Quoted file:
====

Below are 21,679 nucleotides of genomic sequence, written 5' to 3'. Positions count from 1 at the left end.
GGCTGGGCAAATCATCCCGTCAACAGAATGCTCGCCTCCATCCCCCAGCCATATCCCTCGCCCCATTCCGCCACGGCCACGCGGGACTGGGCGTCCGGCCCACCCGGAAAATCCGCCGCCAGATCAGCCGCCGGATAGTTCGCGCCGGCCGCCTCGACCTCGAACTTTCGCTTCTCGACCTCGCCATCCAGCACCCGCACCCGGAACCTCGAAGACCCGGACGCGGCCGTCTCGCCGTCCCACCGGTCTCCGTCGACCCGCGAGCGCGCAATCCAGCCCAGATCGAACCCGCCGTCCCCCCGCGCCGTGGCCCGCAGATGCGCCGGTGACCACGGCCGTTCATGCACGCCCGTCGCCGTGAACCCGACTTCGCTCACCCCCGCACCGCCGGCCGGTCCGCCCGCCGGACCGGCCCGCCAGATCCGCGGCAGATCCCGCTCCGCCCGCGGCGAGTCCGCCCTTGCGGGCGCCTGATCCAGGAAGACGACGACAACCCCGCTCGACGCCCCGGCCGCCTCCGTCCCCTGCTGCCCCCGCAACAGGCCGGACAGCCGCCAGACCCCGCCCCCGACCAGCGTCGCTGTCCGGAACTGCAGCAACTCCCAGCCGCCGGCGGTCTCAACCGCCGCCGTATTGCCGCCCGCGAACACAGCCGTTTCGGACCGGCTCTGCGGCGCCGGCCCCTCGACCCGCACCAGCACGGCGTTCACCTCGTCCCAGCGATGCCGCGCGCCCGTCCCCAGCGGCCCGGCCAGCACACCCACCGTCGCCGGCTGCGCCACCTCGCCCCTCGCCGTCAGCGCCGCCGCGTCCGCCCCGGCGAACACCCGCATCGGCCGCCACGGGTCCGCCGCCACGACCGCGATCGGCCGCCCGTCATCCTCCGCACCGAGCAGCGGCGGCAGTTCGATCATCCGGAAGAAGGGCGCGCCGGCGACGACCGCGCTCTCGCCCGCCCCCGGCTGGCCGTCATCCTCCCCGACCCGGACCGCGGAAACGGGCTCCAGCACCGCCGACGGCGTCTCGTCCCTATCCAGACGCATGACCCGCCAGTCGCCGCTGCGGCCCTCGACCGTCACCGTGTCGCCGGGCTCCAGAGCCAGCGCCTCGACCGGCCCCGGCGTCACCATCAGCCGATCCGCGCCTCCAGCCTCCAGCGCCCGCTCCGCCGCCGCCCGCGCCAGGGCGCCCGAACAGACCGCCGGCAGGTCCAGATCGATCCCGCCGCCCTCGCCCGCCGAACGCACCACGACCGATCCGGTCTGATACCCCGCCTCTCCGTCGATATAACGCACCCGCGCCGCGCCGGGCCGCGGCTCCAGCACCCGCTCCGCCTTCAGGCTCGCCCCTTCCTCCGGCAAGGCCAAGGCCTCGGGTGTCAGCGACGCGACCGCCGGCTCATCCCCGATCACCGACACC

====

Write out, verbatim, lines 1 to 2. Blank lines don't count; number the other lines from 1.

Below are 21,679 nucleotides of genomic sequence, written 5' to 3'. Positions count from 1 at the left end.
GGCTGGGCAAATCATCCCGTCAACAGAATGCTCGCCTCCATCCCCCAGCCATATCCCTCGCCCCATTCCGCCACGGCCACGCGGGACTGGGCGTCCGGCCCACCCGGAAAATCCGCCGCCAGATCAGCCGCCGGATAGTTCGCGCCGGCCGCCTCGACCTCGAACTTTCGCTTCTCGACCTCGCCATCCAGCACCCGCACCCGGAACCTCGAAGACCCGGACGCGGCCGTCTCGCCGTCCCACCGGTCTCCGTCGACCCGCGAGCGCGCAATCCAGCCCAGATCGAACCCGCCGTCCCCCCGCGCCGTGGCCCGCAGATGCGCCGGTGACCACGGCCGTTCATGCACGCCCGTCGCCGTGAACCCGACTTCGCTCACCCCCGCACCGCCGGCCGGTCCGCCCGCCGGACCGGCCCGCCAGATCCGCGGCAGATCCCGCTCCGCCCGCGGCGAGTCCGCCCTTGCGGGCGCCTGATCCAGGAAGACGACGACAACCCCGCTCGACGCCCCGGCCGCCTCCGTCCCCTGCTGCCCCCGCAACAGGCCGGACAGCCGCCAGACCCCGCCCCCGACCAGCGTCGCTGTCCGGAACTGCAGCAACTCCCAGCCGCCGGCGGTCTCAACCGCCGCCGTATTGCCGCCCGCGAACACAGCCGTTTCGGACCGGCTCTGCGGCGCCGGCCCCTCGACCCGCACCAGCACGGCGTTCACCTCGTCCCAGCGATGCCGCGCGCCCGTCCCCAGCGGCCCGGCCAGCACACCCACCGTCGCCGGCTGCGCCACCTCGCCCCTCGCCGTCAGCGCCGCCGCGTCCGCCCCGGCGAACACCCGCATCGGCCGCCACGGGTCCGCCGCCACGACCGCGATCGGCCGCCCGTCATCCTCCGCACCGAGCAGCGGCGGCAGTTCGATCATCCGGAAGAAGGGCGCGCCGGCGACGACCGCGCTCTCGCCCGCCCCCGGCTGGCCGTCATCCTCCCCGACCCGGACCGCGGAAACGGGCTCCAGCACCGCCGACGGCGTCTCGTCCCTATCCAGACGCATGACCCGCCAGTCGCCGCTGCGGCCCTCGACCGTCACCGTGTCGCCGGGCTCCAGAGCCAGCGCCTCGACCGGCCCCGGCGTCACCATCAGCCGATCCGCGCCTCCAGCCTCCAGCGCCCGCTCCGCCGCCGCCCGCGCCAGGGCGCCCGAACAGACCGCCGGCAGGTCCAGATCGATCCCGCCGCCCTCGCCCGCCGAACGCACCACGACCGATCCGGTCTGATACCCCGCCTCTCCGTCGATATAACGCACCCGCGCCGCGCCGGGCCGCGGCTCCAGCACCCGCTCCGCCTTCAGGCTCGCCCCTTCCTCCGGCAAGGCCAAGGCCTCGGGTGTCAGCGACGCGACCGCCGGCTCATCCCCGATCACCGACACC